Pharmacists' Perceptions of Rapid Diagnostic Testing in Community Pharmacies in Mississippi: A Diffusion of Innovations Approach

Hoevelmann, Erin Ann (2017) Pharmacists' Perceptions of Rapid Diagnostic Testing in Community Pharmacies in Mississippi: A Diffusion of Innovations Approach. Undergraduate thesis, under the direction of Donna West-Strum from Pharmacy Administration, The University of Mississippi.

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Abstract

Objectives: The broad purpose of this study is to describe community pharmacists’ perceptions of rapid diagnostic tests (RDTs) in community pharmacies in Mississippi. The focused goal of this study is to determine the correlation between Everett M. Rogers’ attributes of the diffusion of innovations (including relative advantage, compatibility, complexity, trialability, and observability) and the willingness of community pharmacists to offer RDTs in community pharmacies in Mississippi. Methods: This study was approved by the University of Mississippi IRB. A list of licensed pharmacists was obtained from the Mississippi Board of Pharmacy. An email with study details and a link to the Qualtrics® survey was sent to licensed pharmacists. The survey included a screening question (to ensure all participants had recent experience in a community pharmacy in Mississippi), demographic questions, practice-setting questions, several statements for each attribute of the diffusion of innovations, possible barriers to and benefits of offering RDTs, and asked participants to rate their willingness to offer RDTs. SPSS® was used for data analysis. Results: The Qualtrics® survey was sent to 3110 possible respondents. The actual response rate was 3.8%. Mean and median ratings were calculated for each of the attributes of the diffusion of innovations and for willingness to offer RDTs. A linear regression with the mean rating of each attribute of the diffusion of innovations as independent variables/predictors and the mean rating of willingness to offer RDTs as the dependent variable/outcome variable was performed. Relative advantage, complexity, and trialability were found to be statistically significant in influencing pharmacists’ willingness to offer RDTs. Conclusion: The attributes of Rogers’ diffusion of innovations that influence Mississippi pharmacists’ willingness to offer RDTs in the community pharmacy include relative advantage, complexity, and trialability. As the perceived benefit increases, perceived complexity decreases, and degree to which an innovation may be experimented with on a limited basis increases, a Mississippi community pharmacist’s willingness to offer RDTs increases. As RDTs are more widely implemented in community pharmacies, it will be important for pharmacists to see an advantage to offering RDTs, be prepared to understand RDTs, and be able to experiment with the implementation of RDTs.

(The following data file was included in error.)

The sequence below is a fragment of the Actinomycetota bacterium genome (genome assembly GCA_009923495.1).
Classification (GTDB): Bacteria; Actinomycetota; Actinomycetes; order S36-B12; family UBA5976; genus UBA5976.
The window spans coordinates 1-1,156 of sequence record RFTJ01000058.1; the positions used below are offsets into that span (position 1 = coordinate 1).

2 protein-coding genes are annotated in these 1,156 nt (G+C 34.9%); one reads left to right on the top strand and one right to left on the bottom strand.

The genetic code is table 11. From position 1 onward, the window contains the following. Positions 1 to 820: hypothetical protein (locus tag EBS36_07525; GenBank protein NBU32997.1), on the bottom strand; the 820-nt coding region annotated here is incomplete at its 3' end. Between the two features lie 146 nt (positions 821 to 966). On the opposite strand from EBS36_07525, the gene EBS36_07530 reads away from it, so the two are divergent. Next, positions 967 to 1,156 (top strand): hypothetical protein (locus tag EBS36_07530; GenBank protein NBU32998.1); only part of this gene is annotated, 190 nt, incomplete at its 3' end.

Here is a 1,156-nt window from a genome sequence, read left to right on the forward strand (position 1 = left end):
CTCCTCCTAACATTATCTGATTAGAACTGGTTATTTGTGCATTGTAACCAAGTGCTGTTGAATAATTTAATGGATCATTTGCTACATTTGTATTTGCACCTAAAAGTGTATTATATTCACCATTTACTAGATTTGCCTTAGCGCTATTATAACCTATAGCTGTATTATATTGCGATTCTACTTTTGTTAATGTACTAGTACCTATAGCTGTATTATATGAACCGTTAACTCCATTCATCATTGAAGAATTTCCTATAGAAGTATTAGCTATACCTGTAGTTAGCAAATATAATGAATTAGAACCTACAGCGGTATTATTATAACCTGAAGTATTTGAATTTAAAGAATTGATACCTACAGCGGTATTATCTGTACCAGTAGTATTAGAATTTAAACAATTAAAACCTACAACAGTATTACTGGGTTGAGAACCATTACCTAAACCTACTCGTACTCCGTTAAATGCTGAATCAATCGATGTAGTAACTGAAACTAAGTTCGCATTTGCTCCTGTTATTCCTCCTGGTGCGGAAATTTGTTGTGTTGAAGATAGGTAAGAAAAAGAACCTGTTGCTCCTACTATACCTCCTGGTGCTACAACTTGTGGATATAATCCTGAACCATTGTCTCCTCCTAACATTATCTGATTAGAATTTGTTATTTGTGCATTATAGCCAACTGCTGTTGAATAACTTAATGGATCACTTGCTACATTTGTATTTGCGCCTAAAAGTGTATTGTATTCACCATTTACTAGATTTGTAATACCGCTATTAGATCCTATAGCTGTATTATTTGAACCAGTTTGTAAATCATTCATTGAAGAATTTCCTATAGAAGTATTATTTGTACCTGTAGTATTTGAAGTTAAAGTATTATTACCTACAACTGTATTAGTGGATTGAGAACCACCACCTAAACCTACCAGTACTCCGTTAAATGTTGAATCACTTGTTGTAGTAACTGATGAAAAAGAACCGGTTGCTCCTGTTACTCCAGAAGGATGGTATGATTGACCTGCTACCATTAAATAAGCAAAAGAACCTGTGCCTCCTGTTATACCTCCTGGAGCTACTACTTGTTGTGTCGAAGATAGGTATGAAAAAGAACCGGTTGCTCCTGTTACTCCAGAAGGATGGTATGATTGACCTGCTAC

Item Type: Thesis (Undergraduate)
Creators: Hoevelmann, Erin Ann
Student's Degree Program(s): B.S. in Pharmaceutical Sciences
Thesis Advisor: Donna West-Strum
Thesis Advisor's Department: Pharmacy Administration
Institution: The University of Mississippi
Subjects: R Medicine > RA Public aspects of medicine
R Medicine > RA Public aspects of medicine > RA0421 Public health. Hygiene. Preventive Medicine
R Medicine > RS Pharmacy and materia medica
Depositing User: Erin Hoevelmann
Date Deposited: 05 May 2017 19:09
Last Modified: 05 May 2017 19:09
URI: http://thesis.honors.olemiss.edu/id/eprint/763

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